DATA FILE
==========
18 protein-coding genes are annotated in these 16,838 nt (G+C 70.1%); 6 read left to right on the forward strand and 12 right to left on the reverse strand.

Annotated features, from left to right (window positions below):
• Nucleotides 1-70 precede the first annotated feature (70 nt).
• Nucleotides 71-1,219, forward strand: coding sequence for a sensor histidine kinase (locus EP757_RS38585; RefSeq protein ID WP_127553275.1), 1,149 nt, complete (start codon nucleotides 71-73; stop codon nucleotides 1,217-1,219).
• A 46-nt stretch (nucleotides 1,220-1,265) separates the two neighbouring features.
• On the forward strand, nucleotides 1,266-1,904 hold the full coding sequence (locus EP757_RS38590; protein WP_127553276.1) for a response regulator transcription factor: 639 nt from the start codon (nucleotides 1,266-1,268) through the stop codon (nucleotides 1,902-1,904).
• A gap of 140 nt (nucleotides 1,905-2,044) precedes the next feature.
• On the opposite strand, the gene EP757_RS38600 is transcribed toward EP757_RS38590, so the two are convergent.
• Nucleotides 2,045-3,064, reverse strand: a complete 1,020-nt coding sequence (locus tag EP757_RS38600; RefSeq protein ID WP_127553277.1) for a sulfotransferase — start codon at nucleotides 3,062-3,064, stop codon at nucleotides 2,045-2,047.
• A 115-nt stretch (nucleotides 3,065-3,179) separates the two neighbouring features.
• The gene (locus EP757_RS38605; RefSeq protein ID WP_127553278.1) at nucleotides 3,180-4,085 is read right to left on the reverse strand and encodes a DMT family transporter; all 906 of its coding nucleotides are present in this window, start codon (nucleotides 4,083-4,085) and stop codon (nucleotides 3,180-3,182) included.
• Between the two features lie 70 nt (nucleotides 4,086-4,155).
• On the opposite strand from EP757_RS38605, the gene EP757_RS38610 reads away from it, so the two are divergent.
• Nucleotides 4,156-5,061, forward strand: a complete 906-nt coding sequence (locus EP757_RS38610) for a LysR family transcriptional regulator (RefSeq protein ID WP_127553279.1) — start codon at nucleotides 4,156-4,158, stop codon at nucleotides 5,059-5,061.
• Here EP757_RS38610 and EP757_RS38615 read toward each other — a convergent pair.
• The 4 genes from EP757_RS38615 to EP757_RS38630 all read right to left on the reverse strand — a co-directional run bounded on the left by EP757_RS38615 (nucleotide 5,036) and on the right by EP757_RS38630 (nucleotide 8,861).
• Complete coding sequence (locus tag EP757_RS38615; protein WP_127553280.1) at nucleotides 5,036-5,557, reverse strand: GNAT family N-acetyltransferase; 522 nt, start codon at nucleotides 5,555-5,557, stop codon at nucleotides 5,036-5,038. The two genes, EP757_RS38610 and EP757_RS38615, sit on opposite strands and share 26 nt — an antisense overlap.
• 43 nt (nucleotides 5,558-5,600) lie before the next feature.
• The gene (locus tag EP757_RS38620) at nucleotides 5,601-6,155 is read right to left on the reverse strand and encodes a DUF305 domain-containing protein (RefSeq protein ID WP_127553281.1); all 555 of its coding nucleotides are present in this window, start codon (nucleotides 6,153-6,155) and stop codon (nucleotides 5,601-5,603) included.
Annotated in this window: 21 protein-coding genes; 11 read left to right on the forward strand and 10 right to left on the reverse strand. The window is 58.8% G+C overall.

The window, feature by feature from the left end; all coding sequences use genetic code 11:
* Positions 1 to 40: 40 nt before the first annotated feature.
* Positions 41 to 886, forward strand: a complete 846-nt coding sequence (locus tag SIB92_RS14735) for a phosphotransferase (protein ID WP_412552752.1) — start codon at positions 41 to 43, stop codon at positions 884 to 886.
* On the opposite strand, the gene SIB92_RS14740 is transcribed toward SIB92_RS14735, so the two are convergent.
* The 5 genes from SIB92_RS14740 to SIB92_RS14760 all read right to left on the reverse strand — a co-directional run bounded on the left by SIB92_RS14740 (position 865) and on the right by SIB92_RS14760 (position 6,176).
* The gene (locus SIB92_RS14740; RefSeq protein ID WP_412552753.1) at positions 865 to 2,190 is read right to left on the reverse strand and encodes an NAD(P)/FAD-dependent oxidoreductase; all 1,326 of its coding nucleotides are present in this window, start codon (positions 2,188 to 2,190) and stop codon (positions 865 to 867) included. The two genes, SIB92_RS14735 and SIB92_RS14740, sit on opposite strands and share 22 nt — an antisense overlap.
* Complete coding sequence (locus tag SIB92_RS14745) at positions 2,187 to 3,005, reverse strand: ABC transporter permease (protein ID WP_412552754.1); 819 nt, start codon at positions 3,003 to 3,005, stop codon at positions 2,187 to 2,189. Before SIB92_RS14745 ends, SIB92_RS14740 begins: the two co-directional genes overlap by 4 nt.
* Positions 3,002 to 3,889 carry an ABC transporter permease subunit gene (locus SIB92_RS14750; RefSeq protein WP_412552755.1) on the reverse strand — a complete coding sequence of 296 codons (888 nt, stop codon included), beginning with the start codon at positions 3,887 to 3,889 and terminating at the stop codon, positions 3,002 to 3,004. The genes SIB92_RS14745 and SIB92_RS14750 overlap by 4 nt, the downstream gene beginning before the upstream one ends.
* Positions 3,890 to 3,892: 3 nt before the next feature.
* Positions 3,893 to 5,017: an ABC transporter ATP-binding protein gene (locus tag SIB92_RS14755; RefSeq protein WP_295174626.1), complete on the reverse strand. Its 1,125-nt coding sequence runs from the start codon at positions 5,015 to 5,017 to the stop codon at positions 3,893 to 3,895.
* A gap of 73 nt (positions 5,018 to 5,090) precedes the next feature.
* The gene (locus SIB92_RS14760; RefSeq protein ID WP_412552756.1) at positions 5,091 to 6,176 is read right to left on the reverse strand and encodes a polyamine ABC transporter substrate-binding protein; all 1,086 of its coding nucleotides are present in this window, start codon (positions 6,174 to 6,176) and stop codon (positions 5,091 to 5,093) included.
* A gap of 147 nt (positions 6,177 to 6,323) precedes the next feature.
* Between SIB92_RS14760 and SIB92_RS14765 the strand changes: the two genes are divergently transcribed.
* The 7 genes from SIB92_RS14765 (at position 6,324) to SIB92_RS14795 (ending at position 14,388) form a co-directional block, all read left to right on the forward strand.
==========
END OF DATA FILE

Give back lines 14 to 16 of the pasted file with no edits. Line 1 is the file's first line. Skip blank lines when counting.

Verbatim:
• Nucleotides 4,156-5,061, forward strand: a complete 906-nt coding sequence (locus EP757_RS38610) for a LysR family transcriptional regulator (RefSeq protein ID WP_127553279.1) — start codon at nucleotides 4,156-4,158, stop codon at nucleotides 5,059-5,061.
• Here EP757_RS38610 and EP757_RS38615 read toward each other — a convergent pair.
• The 4 genes from EP757_RS38615 to EP757_RS38630 all read right to left on the reverse strand — a co-directional run bounded on the left by EP757_RS38615 (nucleotide 5,036) and on the right by EP757_RS38630 (nucleotide 8,861).